Fire risk in Tasmania’s World Heritage Area

The Tasmanian Government recently announced the launch of the Tasmanian Wilderness World Heritage Area Bushfire and Climate Change Research Project to examine how the state’s fire fighting techniques can be strengthened.

This project is being led by ACECRC Adjunct Professor Dr Tony Press, and is investigating:

  • the impact of climate change on future bushfire risk in Tasmania’s wilderness areas; and
  • determining appropriate firefighting responses.

The ACECRC is contributing to this project by undertaking research into how climate change, specifically future fire danger and other variables, will impact on future bushfire risk in Tasmania’s wilderness areas. It will also identify and address information gaps to strengthen our ability to prepare for, and respond to, bushfires in these areas.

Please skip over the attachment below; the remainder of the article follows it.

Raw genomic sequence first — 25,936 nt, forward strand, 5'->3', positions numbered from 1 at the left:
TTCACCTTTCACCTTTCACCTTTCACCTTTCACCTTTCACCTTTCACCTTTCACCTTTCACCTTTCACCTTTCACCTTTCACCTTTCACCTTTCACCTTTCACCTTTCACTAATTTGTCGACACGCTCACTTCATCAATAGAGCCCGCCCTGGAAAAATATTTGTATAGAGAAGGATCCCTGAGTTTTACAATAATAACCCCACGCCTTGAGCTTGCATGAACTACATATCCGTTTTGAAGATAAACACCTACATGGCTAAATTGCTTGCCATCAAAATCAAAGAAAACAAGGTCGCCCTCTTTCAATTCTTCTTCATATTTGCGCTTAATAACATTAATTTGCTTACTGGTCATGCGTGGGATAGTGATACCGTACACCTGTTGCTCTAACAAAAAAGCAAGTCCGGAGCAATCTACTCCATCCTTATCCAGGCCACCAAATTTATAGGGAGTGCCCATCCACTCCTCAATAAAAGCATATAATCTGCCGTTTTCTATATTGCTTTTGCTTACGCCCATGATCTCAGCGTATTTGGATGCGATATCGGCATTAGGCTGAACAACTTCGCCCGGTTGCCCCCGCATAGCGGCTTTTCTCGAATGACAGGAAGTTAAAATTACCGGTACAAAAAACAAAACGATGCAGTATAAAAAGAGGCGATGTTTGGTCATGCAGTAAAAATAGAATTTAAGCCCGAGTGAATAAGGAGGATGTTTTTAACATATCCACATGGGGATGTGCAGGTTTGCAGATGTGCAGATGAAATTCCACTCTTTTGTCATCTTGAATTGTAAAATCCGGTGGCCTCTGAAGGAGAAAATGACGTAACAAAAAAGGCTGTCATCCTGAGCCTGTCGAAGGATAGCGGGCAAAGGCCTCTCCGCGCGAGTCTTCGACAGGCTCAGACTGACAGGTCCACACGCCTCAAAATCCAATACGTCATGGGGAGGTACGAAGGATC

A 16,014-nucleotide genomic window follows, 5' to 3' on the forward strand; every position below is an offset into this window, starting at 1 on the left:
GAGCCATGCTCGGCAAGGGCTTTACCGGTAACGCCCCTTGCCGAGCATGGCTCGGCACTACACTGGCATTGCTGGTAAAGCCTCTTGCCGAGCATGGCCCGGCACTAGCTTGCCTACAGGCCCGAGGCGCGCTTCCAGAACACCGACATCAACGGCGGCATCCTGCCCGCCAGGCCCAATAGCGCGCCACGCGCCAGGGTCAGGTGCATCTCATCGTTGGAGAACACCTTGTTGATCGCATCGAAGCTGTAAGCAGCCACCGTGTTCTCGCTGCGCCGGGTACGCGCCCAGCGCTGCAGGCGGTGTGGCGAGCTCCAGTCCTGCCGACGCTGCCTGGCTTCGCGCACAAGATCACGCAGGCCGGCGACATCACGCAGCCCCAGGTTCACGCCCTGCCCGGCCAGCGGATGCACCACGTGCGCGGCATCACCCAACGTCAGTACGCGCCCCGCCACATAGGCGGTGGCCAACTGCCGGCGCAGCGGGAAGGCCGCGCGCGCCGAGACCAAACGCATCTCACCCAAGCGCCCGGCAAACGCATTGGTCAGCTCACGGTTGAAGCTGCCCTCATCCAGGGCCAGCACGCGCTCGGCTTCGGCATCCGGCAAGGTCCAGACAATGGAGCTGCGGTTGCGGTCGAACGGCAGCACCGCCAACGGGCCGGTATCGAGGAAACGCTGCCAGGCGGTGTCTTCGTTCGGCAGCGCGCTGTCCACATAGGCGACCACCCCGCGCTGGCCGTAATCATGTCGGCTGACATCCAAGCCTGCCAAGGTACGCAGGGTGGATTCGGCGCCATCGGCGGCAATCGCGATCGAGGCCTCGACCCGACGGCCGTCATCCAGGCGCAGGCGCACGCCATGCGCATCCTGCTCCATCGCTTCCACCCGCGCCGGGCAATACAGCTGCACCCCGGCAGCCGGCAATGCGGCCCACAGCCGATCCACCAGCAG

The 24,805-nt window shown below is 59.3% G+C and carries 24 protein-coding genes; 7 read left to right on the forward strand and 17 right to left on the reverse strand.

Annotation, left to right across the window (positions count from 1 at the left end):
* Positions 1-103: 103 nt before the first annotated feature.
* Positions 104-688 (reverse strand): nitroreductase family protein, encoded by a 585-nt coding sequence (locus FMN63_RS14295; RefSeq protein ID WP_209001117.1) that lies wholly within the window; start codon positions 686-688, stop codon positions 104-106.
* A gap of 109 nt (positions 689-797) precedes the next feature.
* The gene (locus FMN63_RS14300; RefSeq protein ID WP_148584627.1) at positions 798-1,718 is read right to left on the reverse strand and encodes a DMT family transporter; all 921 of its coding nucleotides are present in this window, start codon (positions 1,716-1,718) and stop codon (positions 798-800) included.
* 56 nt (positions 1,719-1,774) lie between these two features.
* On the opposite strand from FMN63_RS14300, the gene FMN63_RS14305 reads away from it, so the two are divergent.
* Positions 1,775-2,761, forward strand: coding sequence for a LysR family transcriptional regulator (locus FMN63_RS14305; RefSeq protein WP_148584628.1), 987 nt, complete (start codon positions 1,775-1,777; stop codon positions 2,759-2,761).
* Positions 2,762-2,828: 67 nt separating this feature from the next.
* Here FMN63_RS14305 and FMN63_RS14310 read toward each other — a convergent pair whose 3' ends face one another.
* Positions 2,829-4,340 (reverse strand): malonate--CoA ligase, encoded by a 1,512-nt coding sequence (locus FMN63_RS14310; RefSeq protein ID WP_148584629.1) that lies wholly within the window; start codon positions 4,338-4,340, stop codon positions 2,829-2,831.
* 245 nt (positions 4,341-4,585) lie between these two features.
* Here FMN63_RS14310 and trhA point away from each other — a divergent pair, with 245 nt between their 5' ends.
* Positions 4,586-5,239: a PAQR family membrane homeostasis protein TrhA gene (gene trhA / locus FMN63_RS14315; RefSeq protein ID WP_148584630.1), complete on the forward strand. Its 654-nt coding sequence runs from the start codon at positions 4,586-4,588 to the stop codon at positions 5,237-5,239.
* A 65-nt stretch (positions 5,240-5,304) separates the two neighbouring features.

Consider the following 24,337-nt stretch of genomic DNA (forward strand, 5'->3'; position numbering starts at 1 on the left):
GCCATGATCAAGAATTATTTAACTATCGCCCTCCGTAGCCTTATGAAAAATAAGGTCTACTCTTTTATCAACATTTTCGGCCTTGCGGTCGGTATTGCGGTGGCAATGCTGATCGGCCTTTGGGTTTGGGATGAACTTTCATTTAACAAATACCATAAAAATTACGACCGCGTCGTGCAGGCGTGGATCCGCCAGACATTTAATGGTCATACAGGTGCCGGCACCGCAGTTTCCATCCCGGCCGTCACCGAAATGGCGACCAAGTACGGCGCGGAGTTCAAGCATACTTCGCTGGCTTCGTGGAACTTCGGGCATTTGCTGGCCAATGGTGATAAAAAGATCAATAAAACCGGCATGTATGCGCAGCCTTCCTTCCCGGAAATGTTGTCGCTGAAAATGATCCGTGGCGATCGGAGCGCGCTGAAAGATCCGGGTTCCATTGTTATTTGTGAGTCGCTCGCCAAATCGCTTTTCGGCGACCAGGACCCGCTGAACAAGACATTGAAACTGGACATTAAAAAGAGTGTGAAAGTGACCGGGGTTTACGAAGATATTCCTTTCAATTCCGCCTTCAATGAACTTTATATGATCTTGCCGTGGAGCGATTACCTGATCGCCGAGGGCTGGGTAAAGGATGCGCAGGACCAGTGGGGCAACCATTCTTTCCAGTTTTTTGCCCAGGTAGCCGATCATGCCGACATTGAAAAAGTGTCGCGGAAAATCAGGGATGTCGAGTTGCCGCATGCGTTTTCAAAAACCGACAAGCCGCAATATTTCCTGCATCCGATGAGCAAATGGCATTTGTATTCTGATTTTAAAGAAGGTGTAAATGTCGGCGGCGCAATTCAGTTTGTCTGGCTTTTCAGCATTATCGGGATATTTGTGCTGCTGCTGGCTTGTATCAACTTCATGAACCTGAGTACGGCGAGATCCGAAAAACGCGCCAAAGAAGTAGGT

More than 300 fires burned and 120,000 hectares of land was destroyed, when fires ravaged the Tasmanian Wilderness World Heritage Area in the summer of 2016. The state saw 15 total fire ban days – five more than any other  year.

About 120-thousand hectares within Tasmania’s World Heritage Area were damaged by wildfires in early 2016.

About 120-thousand hectares within Tasmania’s World Heritage Area were damaged by wildfires in early 2016.